I have to ask...The Milton Inn?
I see so many recommendations on this site for the Milton Inn and quite frankly, they puzzle me. I've been to the Milton several times over the years and was impressed only when Mark Henry was doing the cooking.
The last time I was there (about 18 months ago), the appetizers were decent, but the entrees were uninspired, the service terrible and the wine list WAY overpriced. Their signature dish, the lobster with black linguine and vanilla sauce was, I thought, an abonimination.
It would seem to me that this is exactly the type of restaurant that a chowhound would pass by. From my experiences at the Milton, it's reputation far exceeds its execution.
My wife and I had Thanksgiving dinner at Milton Inn because we saw a review that stated they have been having Thanksgiving dinners for 10 years. We also had dinner there bout 5 years ago and it was very good. Well.......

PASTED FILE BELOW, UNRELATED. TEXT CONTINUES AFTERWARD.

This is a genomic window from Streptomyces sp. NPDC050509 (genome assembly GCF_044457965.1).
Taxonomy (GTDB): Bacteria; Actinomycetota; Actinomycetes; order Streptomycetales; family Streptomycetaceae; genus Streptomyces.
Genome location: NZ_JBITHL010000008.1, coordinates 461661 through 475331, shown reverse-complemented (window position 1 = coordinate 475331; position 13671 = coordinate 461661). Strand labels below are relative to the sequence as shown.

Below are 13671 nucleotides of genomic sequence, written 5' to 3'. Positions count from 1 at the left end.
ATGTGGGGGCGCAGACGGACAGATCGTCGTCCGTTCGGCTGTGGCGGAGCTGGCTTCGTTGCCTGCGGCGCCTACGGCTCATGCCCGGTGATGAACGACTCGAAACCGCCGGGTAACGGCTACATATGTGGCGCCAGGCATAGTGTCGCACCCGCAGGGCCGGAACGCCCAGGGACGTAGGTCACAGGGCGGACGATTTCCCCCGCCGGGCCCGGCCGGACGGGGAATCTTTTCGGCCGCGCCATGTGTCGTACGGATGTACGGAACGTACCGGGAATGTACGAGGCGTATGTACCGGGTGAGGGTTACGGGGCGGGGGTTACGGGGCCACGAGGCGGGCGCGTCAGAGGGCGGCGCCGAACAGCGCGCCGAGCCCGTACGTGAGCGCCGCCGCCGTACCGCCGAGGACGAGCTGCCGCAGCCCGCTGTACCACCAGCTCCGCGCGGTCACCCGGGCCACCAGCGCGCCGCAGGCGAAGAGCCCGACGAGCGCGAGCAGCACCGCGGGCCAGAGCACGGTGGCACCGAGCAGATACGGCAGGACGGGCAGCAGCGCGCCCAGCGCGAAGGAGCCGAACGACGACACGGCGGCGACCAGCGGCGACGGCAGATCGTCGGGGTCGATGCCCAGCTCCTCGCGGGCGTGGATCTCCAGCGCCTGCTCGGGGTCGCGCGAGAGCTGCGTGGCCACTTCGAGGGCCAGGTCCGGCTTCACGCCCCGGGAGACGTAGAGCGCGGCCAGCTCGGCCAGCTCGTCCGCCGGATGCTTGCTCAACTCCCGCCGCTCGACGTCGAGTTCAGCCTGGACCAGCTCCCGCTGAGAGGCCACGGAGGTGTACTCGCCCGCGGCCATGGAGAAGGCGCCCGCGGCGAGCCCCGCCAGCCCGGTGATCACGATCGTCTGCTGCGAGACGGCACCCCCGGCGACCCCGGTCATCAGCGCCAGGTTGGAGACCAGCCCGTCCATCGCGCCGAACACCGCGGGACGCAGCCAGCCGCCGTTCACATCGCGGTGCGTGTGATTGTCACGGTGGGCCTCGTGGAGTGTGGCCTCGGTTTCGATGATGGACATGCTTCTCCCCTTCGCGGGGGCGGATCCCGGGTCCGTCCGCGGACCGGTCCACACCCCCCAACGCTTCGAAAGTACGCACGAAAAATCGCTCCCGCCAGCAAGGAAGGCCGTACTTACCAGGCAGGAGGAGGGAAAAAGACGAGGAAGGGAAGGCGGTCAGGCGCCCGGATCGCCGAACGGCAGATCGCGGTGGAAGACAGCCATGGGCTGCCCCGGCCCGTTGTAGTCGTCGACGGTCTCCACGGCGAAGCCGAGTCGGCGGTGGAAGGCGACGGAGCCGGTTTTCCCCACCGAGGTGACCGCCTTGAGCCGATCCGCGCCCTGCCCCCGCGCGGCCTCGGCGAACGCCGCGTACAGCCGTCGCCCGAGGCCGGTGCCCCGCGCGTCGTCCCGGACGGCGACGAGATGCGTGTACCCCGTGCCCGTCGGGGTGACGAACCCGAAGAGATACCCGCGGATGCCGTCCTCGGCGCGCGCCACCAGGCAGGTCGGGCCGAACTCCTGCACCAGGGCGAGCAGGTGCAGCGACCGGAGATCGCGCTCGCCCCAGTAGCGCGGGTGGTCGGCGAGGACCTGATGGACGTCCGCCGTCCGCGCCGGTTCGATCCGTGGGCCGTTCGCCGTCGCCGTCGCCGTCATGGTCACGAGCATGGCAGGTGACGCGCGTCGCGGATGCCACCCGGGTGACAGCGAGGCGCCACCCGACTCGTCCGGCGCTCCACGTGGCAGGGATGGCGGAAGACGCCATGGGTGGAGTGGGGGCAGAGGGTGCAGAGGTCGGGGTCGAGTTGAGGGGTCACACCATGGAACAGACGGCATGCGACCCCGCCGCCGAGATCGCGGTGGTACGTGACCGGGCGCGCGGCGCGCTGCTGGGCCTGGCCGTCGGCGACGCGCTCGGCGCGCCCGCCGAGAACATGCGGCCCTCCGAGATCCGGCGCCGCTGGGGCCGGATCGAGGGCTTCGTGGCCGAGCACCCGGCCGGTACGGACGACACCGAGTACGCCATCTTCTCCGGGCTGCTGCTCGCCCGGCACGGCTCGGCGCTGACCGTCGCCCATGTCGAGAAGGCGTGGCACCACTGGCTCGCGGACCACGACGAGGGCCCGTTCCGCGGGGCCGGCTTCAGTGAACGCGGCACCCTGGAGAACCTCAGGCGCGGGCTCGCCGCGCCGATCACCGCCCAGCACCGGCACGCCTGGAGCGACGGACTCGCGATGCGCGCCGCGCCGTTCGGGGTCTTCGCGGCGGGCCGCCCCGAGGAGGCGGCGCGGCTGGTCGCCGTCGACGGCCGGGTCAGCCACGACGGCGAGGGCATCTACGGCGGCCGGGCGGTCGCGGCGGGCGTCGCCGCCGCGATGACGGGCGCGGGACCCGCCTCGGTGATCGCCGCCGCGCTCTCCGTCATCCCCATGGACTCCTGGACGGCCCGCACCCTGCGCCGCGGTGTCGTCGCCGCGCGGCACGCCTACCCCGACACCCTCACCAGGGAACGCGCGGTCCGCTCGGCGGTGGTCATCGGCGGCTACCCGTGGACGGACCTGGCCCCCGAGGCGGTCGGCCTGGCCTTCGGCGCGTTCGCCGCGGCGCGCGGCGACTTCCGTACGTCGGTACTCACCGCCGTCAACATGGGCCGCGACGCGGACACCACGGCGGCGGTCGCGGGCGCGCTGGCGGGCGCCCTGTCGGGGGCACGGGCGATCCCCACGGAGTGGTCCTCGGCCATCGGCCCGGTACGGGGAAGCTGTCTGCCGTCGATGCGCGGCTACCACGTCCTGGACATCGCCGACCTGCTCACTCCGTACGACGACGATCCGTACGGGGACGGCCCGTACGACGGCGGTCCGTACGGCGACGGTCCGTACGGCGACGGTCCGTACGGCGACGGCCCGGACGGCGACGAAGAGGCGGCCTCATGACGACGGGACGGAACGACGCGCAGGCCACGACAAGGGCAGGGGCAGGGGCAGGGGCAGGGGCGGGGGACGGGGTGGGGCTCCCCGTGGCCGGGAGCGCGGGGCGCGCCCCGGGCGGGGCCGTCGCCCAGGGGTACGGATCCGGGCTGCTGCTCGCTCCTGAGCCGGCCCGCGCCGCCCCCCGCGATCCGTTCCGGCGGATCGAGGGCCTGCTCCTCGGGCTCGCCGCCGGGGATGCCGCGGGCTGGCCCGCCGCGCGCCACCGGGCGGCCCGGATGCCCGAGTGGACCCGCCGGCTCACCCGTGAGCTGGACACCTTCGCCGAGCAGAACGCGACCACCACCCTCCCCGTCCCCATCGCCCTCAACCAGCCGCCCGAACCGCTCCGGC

We had reservations for 5:00 and they told us they were running 30 minutes behind. So we crammed in into the small bar/lounge with about 30 people...it was hard to move to get to the bathroom. I checked back at 5:30 and they told us just a few minutes. At 6:05 we were finally seated (why have reservatons if you have to wait?). The food was hot and ok, but not worth the $40 price. Then a man in a suite asks a table next to us to move even before they were done eating. He asked them to move because they had a party of 9 coming in and they need the table. He was less than accommodating and all but ignored their questions. When they asked the server who the man was, she said it was the owner!!!. Then when the party of 9 came in the room, they were complaining about the service and the very tight seating. What a night. I won't go back.